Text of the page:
New policy on salary payment not punitive: Kwara Govt
· Says concerns of MFBs, affected workers already addressed
· Insists move to fight ghost workers, save public funds
The directive to Kwara state workers to open new salary accounts with commercial banks of their choice is neither punitive nor designed to cripple micro finance banks in the state, the government said on Thursday.
The government added that the move, among other measures to be taken, is to fight the menace of ghost workers which continues to gulp millions of public funds at the expense of development. It recalled that the Federal Government had also taken similar steps to clean up its payroll and restore sanity in the system.
“We want to clarify that the decision of the government is not a punitive measure targeted at anyone. We also want to clarify that this initiative was long conceived before this administration. Perhaps the difference here is that this administration is mustering the courage to do what is right in full appreciation of the mandate of the people of Kwara State and save scarce public resources,” Rafiu Ajakaye, Chief Press Secretary to the Governor, told a news briefing in Ilorin, the state capital.
“The government has actionable intelligence from various security agencies that the much-talked about ghost worker syndrome is deeply enabled through transactions involving some of these institutions with the collusion of some unscrupulous government functionaries. This is a cancer that continues to eat into public resources at the expense of development. The government has a duty to end the circus.”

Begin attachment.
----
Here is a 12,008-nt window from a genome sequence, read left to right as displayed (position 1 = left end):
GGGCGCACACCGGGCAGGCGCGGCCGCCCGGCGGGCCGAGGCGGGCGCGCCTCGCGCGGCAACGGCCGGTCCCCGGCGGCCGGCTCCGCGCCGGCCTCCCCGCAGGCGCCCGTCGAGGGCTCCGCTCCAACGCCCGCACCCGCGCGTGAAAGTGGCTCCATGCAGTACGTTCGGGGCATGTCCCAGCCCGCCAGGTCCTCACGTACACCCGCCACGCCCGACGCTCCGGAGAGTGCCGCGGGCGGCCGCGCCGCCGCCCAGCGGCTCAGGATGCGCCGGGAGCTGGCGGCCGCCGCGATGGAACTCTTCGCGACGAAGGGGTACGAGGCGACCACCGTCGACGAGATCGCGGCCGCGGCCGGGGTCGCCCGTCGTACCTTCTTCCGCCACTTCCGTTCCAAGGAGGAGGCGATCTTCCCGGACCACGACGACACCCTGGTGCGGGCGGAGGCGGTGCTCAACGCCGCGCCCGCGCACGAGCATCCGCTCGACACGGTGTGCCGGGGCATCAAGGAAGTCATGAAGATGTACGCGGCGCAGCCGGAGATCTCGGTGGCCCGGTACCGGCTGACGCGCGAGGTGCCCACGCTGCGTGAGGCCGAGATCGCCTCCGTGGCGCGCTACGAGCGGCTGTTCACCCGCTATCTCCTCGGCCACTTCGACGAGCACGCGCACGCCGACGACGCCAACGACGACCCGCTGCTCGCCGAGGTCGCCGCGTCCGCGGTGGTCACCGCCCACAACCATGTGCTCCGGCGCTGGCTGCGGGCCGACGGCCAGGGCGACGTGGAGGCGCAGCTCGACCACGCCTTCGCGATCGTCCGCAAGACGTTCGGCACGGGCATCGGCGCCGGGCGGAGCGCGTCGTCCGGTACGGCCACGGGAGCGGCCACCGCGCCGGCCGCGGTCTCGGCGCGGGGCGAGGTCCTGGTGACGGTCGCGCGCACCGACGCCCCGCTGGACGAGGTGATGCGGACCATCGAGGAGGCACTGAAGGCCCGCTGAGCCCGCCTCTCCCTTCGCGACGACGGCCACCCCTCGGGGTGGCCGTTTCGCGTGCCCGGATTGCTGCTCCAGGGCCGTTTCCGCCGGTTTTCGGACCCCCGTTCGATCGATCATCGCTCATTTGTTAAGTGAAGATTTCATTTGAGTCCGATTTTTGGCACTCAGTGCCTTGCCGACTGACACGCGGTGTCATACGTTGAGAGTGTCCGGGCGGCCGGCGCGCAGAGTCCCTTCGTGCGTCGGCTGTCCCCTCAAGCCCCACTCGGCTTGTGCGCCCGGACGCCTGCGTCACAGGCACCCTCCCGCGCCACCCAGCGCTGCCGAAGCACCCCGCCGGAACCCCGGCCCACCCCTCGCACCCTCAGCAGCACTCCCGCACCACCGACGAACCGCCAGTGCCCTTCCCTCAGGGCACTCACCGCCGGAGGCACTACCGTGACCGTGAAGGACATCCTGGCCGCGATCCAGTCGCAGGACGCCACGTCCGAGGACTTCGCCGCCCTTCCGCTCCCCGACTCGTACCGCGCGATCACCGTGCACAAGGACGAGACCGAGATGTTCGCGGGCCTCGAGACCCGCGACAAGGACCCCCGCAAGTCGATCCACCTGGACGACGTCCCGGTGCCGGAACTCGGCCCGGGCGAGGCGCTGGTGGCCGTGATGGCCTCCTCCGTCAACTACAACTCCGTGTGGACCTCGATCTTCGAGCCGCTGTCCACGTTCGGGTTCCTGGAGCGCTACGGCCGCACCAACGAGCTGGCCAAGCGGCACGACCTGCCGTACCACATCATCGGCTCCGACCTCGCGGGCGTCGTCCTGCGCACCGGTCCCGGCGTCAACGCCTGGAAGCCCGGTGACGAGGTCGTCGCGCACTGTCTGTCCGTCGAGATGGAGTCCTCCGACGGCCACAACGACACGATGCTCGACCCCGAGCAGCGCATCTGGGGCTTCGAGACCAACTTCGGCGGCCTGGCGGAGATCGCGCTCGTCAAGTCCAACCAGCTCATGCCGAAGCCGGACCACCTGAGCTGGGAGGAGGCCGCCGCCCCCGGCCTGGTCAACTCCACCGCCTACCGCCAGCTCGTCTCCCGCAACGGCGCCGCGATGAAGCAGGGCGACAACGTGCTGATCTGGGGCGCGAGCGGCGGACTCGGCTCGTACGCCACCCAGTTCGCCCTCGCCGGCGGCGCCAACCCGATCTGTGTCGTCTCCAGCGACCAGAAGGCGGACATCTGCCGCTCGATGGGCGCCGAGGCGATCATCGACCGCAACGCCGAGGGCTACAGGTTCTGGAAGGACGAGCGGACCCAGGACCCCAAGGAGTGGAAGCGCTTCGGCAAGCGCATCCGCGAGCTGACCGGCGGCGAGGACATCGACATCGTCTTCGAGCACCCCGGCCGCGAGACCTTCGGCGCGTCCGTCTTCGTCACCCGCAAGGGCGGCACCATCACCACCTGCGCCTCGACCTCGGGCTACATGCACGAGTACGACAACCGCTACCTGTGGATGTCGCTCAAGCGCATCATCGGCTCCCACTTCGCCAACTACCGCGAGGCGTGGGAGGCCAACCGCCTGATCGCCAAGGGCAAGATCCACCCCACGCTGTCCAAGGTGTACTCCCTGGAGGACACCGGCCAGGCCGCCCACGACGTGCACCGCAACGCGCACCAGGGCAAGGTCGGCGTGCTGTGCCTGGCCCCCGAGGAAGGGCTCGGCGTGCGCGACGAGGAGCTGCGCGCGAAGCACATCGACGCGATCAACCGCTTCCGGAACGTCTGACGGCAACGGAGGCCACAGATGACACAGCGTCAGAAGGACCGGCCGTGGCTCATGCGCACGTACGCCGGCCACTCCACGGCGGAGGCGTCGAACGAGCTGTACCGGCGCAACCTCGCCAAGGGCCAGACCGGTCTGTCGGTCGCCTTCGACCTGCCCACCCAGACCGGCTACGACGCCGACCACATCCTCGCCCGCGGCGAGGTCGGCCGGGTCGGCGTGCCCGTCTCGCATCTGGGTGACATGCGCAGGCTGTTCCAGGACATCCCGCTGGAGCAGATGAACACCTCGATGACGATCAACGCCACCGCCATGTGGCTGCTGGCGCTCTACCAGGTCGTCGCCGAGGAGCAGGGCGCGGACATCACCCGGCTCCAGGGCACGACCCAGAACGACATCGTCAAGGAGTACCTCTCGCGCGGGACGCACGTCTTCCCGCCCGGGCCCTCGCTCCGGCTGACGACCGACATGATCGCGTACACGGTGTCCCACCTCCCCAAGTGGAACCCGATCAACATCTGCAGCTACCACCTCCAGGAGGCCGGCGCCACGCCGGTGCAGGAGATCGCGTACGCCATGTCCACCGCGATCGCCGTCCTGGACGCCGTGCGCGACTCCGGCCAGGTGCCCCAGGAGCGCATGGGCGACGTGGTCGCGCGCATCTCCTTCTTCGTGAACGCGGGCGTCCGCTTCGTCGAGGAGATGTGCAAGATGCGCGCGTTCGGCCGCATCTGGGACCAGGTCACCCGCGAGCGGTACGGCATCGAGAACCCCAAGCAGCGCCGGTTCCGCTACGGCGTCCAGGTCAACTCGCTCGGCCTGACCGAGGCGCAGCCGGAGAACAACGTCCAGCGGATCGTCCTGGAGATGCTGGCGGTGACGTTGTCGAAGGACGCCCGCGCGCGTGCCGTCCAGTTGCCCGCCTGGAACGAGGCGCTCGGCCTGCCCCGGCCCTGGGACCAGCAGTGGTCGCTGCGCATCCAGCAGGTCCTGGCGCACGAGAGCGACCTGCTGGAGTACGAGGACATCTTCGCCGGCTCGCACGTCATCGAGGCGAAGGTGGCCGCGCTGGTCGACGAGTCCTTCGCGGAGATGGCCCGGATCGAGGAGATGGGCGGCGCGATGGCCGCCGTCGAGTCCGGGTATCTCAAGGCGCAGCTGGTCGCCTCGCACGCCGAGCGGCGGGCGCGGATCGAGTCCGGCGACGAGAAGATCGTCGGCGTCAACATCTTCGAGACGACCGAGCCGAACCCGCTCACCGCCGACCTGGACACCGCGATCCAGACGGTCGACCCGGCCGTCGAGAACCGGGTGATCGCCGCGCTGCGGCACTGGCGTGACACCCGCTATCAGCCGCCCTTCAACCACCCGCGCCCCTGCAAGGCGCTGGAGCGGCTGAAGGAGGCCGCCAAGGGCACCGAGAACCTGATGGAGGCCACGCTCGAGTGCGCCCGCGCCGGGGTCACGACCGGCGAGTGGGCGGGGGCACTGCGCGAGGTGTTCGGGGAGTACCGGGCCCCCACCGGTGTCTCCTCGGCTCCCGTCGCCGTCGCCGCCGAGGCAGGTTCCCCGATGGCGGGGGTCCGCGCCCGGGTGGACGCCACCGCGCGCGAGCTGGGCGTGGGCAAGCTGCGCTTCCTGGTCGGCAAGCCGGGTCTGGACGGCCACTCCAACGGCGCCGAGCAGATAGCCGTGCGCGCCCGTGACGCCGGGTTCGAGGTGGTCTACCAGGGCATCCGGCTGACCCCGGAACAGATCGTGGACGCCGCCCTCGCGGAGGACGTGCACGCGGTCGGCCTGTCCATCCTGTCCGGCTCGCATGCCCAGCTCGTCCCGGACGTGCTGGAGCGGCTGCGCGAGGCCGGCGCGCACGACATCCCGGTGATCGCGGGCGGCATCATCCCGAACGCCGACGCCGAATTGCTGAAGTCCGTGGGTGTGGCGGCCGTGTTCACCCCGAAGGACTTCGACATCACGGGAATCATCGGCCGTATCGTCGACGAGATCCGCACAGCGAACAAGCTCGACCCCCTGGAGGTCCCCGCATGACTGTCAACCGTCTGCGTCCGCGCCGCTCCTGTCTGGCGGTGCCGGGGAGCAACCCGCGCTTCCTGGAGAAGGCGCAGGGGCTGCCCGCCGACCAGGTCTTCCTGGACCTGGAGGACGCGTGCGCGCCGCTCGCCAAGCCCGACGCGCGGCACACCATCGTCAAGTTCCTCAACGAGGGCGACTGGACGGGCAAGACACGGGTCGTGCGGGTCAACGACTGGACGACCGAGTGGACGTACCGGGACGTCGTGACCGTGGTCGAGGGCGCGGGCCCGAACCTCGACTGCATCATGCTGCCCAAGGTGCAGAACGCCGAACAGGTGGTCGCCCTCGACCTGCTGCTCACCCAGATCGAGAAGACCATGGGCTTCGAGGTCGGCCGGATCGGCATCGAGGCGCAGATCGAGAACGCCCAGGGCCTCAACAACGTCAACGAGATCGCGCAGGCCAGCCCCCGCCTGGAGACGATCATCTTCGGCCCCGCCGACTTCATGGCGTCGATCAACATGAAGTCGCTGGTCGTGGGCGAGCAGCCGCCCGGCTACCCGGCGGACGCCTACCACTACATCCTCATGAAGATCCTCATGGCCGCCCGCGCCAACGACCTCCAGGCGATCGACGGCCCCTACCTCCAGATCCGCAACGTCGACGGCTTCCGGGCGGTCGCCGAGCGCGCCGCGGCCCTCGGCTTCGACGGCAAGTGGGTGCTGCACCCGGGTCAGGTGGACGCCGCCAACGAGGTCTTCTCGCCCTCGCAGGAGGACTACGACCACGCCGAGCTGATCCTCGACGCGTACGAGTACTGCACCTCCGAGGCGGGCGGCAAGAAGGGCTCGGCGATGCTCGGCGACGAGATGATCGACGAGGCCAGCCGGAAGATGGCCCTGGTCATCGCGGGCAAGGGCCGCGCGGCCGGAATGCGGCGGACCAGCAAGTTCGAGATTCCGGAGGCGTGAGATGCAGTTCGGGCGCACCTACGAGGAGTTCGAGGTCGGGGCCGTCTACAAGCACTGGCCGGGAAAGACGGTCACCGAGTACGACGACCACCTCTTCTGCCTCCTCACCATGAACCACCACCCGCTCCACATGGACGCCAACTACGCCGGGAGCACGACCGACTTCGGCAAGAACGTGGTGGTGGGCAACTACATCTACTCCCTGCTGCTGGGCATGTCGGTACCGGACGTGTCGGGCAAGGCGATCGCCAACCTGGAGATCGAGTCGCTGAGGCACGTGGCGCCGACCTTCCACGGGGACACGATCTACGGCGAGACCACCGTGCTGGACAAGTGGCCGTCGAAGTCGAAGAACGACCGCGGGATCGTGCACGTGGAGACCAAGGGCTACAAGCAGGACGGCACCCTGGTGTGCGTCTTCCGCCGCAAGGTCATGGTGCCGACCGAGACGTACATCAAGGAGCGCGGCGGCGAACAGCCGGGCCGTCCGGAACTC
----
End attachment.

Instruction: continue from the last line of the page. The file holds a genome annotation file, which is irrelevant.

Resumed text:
Ajakaye said the decision forms a part of the effort to clean the government’s pay roll — a move he added has been further necessitated by the pressure to meet workers’ demand for minimum wage and other obligations.
“To clean the payroll, the administration has adopted some measures which include making sure that salaries are paid only through commercial banks for easy monitoring; physical head count of workers through cash payment; electronic clock-in; and biometric verification. The decision to use only commercial banks to pay salary is the first leg of these multi-pronged approaches,” he said.
“We wish to clarify that this policy does not seek to kill our micro finance banks or local businesses. Workers or pensioners who wish to keep their accounts with these banks reserve the right to keep an Irrevocable Standing Payment Order (ISPO) with their commercial banks to transfer their salaries to their respective micro finance banks once the government first pays into them (commercial banks). The policy also does not hurt people in the villages where the commercial banks have no branches. Such workers can place an ISPO with their commercial banks to forward their salaries to their MFBs accounts.
“The MFBs have complained that some of these workers are indebted to them and that taking their salaries away could leave them in debt. The government has allayed this fear. The government is willing to ensure that affected workers agree an ISPO between the banks until such debts have been fully paid. The MFBs should report any erring civil servant to the office of the HOS for appropriate sanctions. The government will set up an ombudsman office to look into such matters to prevent anyone from defrauding the MFBs.
“Once again, this decision has been taken in public interest as well as block leakages. It is not intended to hurt small businesses as some persons have insinuated. Besides, the government has explained all the issues to the affected MFBs while also assuring them that no worker will be allowed to default on loans already extended to them by such banks. Besides, civil servants who want to keep an account with the MFBs are free to do so — including getting their choice commercial bank to transfer their salary to the MFBs immediately the government has paid their salaries in line with the new policy.”
Mashood Agboola AbdulRafiu
Deputy Chief Press Secretary to the Governor
27th February, 2020.